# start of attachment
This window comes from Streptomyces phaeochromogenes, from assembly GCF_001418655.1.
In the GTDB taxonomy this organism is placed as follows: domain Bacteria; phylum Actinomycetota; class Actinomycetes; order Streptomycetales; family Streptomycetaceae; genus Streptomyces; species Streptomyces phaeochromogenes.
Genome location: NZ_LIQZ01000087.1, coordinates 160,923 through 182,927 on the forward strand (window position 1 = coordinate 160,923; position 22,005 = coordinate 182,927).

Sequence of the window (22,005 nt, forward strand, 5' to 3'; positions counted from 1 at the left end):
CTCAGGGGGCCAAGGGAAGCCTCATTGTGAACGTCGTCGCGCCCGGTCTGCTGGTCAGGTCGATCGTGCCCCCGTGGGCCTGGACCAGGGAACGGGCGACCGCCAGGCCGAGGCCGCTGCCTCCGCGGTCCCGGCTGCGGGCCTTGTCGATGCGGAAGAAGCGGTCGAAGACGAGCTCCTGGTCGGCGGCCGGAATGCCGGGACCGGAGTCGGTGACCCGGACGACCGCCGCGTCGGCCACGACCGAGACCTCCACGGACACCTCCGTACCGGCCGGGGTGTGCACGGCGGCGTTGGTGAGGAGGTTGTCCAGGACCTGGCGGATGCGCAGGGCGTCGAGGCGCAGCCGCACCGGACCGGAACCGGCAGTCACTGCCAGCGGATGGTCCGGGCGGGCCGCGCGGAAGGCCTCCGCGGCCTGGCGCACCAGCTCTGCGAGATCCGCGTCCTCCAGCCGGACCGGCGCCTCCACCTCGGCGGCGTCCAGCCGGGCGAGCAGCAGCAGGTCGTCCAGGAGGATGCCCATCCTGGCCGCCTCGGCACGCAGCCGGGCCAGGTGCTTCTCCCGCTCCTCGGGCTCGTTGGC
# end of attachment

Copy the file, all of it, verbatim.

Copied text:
This window comes from Streptomyces phaeochromogenes, from assembly GCF_001418655.1.
In the GTDB taxonomy this organism is placed as follows: domain Bacteria; phylum Actinomycetota; class Actinomycetes; order Streptomycetales; family Streptomycetaceae; genus Streptomyces; species Streptomyces phaeochromogenes.
Genome location: NZ_LIQZ01000087.1, coordinates 160,923 through 182,927 on the forward strand (window position 1 = coordinate 160,923; position 22,005 = coordinate 182,927).

Sequence of the window (22,005 nt, forward strand, 5' to 3'; positions counted from 1 at the left end):
CTCAGGGGGCCAAGGGAAGCCTCATTGTGAACGTCGTCGCGCCCGGTCTGCTGGTCAGGTCGATCGTGCCCCCGTGGGCCTGGACCAGGGAACGGGCGACCGCCAGGCCGAGGCCGCTGCCTCCGCGGTCCCGGCTGCGGGCCTTGTCGATGCGGAAGAAGCGGTCGAAGACGAGCTCCTGGTCGGCGGCCGGAATGCCGGGACCGGAGTCGGTGACCCGGACGACCGCCGCGTCGGCCACGACCGAGACCTCCACGGACACCTCCGTACCGGCCGGGGTGTGCACGGCGGCGTTGGTGAGGAGGTTGTCCAGGACCTGGCGGATGCGCAGGGCGTCGAGGCGCAGCCGCACCGGACCGGAACCGGCAGTCACTGCCAGCGGATGGTCCGGGCGGGCCGCGCGGAAGGCCTCCGCGGCCTGGCGCACCAGCTCTGCGAGATCCGCGTCCTCCAGCCGGACCGGCGCCTCCACCTCGGCGGCGTCCAGCCGGGCGAGCAGCAGCAGGTCGTCCAGGAGGATGCCCATCCTGGCCGCCTCGGCACGCAGCCGGGCCAGGTGCTTCTCCCGCTCCTCGGGCTCGTTGGC